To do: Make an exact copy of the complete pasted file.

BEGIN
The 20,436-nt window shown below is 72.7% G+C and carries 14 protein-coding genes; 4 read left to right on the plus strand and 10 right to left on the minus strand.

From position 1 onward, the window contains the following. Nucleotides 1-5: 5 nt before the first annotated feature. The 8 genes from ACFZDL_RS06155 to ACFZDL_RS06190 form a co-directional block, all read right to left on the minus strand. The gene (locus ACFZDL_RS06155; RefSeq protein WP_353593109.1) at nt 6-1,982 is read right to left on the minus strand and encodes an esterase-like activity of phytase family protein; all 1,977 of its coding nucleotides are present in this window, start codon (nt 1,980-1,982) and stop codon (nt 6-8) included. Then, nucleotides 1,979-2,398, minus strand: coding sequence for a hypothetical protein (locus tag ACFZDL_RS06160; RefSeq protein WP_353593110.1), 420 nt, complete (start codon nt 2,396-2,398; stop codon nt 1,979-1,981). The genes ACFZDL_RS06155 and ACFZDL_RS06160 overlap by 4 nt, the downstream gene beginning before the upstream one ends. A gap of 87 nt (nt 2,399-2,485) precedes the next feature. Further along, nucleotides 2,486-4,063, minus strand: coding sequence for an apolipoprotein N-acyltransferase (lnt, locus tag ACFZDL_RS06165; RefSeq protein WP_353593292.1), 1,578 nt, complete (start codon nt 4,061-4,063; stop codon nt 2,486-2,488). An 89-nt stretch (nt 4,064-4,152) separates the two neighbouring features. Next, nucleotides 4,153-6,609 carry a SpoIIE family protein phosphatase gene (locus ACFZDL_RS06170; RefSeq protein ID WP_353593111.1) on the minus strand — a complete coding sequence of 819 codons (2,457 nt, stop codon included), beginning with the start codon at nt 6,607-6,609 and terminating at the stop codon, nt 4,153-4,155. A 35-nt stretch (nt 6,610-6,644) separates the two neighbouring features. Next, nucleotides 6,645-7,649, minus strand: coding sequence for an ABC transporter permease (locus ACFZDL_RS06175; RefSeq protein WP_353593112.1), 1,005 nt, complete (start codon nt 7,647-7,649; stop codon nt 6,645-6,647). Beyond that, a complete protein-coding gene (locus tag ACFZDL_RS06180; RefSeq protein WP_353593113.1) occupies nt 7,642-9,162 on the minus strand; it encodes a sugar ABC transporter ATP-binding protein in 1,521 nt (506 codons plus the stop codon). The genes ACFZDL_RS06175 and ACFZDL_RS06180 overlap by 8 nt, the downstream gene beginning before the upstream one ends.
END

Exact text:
The 20,436-nt window shown below is 72.7% G+C and carries 14 protein-coding genes; 4 read left to right on the plus strand and 10 right to left on the minus strand.

From position 1 onward, the window contains the following. Nucleotides 1-5: 5 nt before the first annotated feature. The 8 genes from ACFZDL_RS06155 to ACFZDL_RS06190 form a co-directional block, all read right to left on the minus strand. The gene (locus ACFZDL_RS06155; RefSeq protein WP_353593109.1) at nt 6-1,982 is read right to left on the minus strand and encodes an esterase-like activity of phytase family protein; all 1,977 of its coding nucleotides are present in this window, start codon (nt 1,980-1,982) and stop codon (nt 6-8) included. Then, nucleotides 1,979-2,398, minus strand: coding sequence for a hypothetical protein (locus tag ACFZDL_RS06160; RefSeq protein WP_353593110.1), 420 nt, complete (start codon nt 2,396-2,398; stop codon nt 1,979-1,981). The genes ACFZDL_RS06155 and ACFZDL_RS06160 overlap by 4 nt, the downstream gene beginning before the upstream one ends. A gap of 87 nt (nt 2,399-2,485) precedes the next feature. Further along, nucleotides 2,486-4,063, minus strand: coding sequence for an apolipoprotein N-acyltransferase (lnt, locus tag ACFZDL_RS06165; RefSeq protein WP_353593292.1), 1,578 nt, complete (start codon nt 4,061-4,063; stop codon nt 2,486-2,488). An 89-nt stretch (nt 4,064-4,152) separates the two neighbouring features. Next, nucleotides 4,153-6,609 carry a SpoIIE family protein phosphatase gene (locus ACFZDL_RS06170; RefSeq protein ID WP_353593111.1) on the minus strand — a complete coding sequence of 819 codons (2,457 nt, stop codon included), beginning with the start codon at nt 6,607-6,609 and terminating at the stop codon, nt 4,153-4,155. A 35-nt stretch (nt 6,610-6,644) separates the two neighbouring features. Next, nucleotides 6,645-7,649, minus strand: coding sequence for an ABC transporter permease (locus ACFZDL_RS06175; RefSeq protein WP_353593112.1), 1,005 nt, complete (start codon nt 7,647-7,649; stop codon nt 6,645-6,647). Beyond that, a complete protein-coding gene (locus tag ACFZDL_RS06180; RefSeq protein WP_353593113.1) occupies nt 7,642-9,162 on the minus strand; it encodes a sugar ABC transporter ATP-binding protein in 1,521 nt (506 codons plus the stop codon). The genes ACFZDL_RS06175 and ACFZDL_RS06180 overlap by 8 nt, the downstream gene beginning before the upstream one ends.